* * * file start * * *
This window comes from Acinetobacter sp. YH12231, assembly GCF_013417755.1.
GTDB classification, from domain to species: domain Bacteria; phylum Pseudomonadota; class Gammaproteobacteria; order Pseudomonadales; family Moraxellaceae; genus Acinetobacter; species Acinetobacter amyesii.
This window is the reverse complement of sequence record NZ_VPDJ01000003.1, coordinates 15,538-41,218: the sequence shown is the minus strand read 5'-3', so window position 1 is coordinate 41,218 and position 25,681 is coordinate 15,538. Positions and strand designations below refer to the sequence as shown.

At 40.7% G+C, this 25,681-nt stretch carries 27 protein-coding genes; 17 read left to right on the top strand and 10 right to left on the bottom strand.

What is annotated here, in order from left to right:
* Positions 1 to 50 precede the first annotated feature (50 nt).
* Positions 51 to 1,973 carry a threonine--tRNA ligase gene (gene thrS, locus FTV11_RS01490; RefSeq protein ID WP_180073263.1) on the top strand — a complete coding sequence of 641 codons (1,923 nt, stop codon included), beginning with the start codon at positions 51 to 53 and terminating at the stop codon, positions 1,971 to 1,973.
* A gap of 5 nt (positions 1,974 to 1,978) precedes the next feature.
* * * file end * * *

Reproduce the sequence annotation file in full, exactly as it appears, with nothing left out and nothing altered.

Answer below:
This window comes from Acinetobacter sp. YH12231, assembly GCF_013417755.1.
GTDB classification, from domain to species: domain Bacteria; phylum Pseudomonadota; class Gammaproteobacteria; order Pseudomonadales; family Moraxellaceae; genus Acinetobacter; species Acinetobacter amyesii.
This window is the reverse complement of sequence record NZ_VPDJ01000003.1, coordinates 15,538-41,218: the sequence shown is the minus strand read 5'-3', so window position 1 is coordinate 41,218 and position 25,681 is coordinate 15,538. Positions and strand designations below refer to the sequence as shown.

At 40.7% G+C, this 25,681-nt stretch carries 27 protein-coding genes; 17 read left to right on the top strand and 10 right to left on the bottom strand.

What is annotated here, in order from left to right:
* Positions 1 to 50 precede the first annotated feature (50 nt).
* Positions 51 to 1,973 carry a threonine--tRNA ligase gene (gene thrS, locus FTV11_RS01490; RefSeq protein ID WP_180073263.1) on the top strand — a complete coding sequence of 641 codons (1,923 nt, stop codon included), beginning with the start codon at positions 51 to 53 and terminating at the stop codon, positions 1,971 to 1,973.
* A gap of 5 nt (positions 1,974 to 1,978) precedes the next feature.